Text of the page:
In their original form, proverbs were pithy expressions of particular ideas, sentiments and caveats, but over the years, many have been corrupted and lost their essential relevance and meaning.

However, there remains a sizeable canon of adages, saws, maxims and aphorisms (See Words, Unnecessary) which are still of use to the modern pensioner.

For instance, ‘pride goes before a fall’ is particularly apt when you trip over a lion at Longleat, while ‘fine words butter no parsnips’ is usually applicable in Harvester restaurants.

‘There’s many a slip twixt cup and lip’ presents one of the rare opportunities to use the word ‘twixt’ in a sentence, and if you inadvertently intrude on a shoemaker in a compromising situation with his female assistant, saying ‘let the cobbler stick to his lass’ before leaving is a thoughtful and non-judgmental remark.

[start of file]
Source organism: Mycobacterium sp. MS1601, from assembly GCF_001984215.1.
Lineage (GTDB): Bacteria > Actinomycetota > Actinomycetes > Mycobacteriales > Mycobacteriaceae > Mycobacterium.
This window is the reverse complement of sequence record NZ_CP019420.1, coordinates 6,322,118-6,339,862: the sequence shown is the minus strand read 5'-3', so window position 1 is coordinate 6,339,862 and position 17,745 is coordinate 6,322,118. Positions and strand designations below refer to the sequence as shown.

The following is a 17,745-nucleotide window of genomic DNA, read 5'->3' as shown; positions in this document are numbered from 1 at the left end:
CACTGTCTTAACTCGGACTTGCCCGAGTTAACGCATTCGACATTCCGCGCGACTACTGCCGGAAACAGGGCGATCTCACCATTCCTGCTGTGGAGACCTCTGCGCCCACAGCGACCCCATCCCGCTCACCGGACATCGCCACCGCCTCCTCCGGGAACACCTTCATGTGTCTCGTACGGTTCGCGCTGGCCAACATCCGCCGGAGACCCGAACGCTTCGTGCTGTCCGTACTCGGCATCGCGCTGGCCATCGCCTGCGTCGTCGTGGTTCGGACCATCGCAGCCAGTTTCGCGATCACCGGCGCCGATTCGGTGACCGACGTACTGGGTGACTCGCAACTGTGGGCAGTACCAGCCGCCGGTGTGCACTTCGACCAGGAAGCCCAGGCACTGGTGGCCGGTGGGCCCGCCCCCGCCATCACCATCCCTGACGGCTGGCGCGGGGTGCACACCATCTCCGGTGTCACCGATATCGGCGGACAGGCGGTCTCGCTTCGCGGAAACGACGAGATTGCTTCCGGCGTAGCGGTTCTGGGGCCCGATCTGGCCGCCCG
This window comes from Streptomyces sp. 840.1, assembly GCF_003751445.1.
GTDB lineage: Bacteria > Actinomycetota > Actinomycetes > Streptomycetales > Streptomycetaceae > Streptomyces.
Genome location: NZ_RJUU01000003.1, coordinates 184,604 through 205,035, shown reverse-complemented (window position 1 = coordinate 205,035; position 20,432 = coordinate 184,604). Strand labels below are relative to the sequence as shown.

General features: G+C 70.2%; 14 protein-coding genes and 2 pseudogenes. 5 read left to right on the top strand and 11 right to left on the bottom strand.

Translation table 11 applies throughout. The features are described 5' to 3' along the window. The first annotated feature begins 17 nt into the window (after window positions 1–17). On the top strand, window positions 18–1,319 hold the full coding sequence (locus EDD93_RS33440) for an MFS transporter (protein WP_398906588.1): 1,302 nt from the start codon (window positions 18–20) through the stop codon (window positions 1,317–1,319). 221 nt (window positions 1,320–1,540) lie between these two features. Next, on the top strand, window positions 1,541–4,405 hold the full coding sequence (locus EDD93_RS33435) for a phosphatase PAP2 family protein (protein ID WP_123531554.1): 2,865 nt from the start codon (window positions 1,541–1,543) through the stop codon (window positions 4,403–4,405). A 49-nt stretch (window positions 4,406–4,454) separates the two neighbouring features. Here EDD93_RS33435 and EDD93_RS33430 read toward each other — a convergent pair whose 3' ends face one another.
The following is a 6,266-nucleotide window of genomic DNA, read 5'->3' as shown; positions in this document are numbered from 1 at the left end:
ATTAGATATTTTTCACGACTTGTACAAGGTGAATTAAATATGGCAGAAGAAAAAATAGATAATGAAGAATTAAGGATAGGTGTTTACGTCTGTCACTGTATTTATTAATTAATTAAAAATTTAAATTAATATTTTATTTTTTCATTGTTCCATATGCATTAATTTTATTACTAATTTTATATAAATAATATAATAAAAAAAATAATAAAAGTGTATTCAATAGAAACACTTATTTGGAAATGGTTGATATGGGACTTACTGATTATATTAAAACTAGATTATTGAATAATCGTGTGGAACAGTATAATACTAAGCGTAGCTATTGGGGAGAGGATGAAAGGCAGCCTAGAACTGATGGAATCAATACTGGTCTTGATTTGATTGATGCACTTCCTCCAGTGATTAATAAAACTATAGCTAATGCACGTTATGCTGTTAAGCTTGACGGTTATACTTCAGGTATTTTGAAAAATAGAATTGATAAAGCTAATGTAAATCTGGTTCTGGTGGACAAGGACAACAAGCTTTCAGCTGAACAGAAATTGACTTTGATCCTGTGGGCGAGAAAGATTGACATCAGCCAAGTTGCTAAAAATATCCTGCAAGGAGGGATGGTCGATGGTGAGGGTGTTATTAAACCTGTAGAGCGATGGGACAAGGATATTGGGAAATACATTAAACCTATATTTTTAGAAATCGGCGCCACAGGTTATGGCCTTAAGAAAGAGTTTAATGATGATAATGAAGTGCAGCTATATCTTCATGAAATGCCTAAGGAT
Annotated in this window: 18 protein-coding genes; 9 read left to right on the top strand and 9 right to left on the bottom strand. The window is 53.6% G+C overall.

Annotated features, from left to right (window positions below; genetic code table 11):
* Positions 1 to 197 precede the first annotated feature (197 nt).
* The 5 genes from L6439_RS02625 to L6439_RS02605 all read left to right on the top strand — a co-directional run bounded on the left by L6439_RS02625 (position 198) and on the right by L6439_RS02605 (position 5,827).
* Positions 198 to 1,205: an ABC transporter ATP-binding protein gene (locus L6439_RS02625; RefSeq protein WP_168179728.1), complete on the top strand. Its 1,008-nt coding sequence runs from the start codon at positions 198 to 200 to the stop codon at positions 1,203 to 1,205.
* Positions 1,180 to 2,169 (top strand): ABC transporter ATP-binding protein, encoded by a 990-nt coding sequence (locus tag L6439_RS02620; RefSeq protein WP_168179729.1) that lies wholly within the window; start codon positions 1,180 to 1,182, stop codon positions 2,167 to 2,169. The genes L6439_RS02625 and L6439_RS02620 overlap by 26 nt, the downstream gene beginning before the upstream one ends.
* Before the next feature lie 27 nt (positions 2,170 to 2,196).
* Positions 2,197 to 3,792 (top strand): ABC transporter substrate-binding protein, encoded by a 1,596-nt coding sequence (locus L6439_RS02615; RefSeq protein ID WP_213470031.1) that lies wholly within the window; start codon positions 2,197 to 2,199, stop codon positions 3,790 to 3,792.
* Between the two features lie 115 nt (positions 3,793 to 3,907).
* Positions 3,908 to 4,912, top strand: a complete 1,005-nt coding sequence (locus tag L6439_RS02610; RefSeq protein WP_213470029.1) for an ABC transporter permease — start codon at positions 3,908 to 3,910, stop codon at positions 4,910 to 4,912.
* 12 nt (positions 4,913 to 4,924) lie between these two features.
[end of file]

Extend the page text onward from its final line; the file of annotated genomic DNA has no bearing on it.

Many pensioners invent their own proverbs to use at funerals or if stopped by the police for speeding (See Wheelchairs), and Ada Gelson, a 69-year-old retired gunsmith from Purley changed her name to Nowta Queerasfolk in 2008 to reflect her acknowledged prowess in the field. Among the scores of new proverbs she has introduced are

‘Where there’s muck there’s another Scottish island nearby.’

‘A fool and his monkey are soon parted.’

and the ubiquitous

‘Each to which have he to what.’

which was awarded the Golden Gnome of 2011.